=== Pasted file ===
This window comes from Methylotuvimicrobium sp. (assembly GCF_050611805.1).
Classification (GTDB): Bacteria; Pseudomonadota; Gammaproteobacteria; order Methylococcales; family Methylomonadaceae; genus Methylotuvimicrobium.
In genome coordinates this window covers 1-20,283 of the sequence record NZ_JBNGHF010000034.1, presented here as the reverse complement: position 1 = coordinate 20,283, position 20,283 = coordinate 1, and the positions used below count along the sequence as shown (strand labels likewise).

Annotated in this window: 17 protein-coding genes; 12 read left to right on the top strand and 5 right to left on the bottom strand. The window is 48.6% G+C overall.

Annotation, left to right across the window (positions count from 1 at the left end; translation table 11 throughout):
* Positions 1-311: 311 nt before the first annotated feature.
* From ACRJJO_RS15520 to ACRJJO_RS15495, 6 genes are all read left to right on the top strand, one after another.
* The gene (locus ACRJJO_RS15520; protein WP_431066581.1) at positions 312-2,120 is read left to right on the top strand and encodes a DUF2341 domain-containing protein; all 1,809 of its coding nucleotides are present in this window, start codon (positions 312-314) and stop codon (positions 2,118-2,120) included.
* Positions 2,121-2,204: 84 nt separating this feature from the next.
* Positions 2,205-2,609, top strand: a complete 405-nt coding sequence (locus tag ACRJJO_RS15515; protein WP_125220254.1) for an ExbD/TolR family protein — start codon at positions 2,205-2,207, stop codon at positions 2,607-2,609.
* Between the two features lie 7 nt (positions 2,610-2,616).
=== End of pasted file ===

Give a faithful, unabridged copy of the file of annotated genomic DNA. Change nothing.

This window comes from Methylotuvimicrobium sp. (assembly GCF_050611805.1).
Classification (GTDB): Bacteria; Pseudomonadota; Gammaproteobacteria; order Methylococcales; family Methylomonadaceae; genus Methylotuvimicrobium.
In genome coordinates this window covers 1-20,283 of the sequence record NZ_JBNGHF010000034.1, presented here as the reverse complement: position 1 = coordinate 20,283, position 20,283 = coordinate 1, and the positions used below count along the sequence as shown (strand labels likewise).

Annotated in this window: 17 protein-coding genes; 12 read left to right on the top strand and 5 right to left on the bottom strand. The window is 48.6% G+C overall.

Annotation, left to right across the window (positions count from 1 at the left end; translation table 11 throughout):
* Positions 1-311: 311 nt before the first annotated feature.
* From ACRJJO_RS15520 to ACRJJO_RS15495, 6 genes are all read left to right on the top strand, one after another.
* The gene (locus ACRJJO_RS15520; protein WP_431066581.1) at positions 312-2,120 is read left to right on the top strand and encodes a DUF2341 domain-containing protein; all 1,809 of its coding nucleotides are present in this window, start codon (positions 312-314) and stop codon (positions 2,118-2,120) included.
* Positions 2,121-2,204: 84 nt separating this feature from the next.
* Positions 2,205-2,609, top strand: a complete 405-nt coding sequence (locus tag ACRJJO_RS15515; protein WP_125220254.1) for an ExbD/TolR family protein — start codon at positions 2,205-2,207, stop codon at positions 2,607-2,609.
* Between the two features lie 7 nt (positions 2,610-2,616).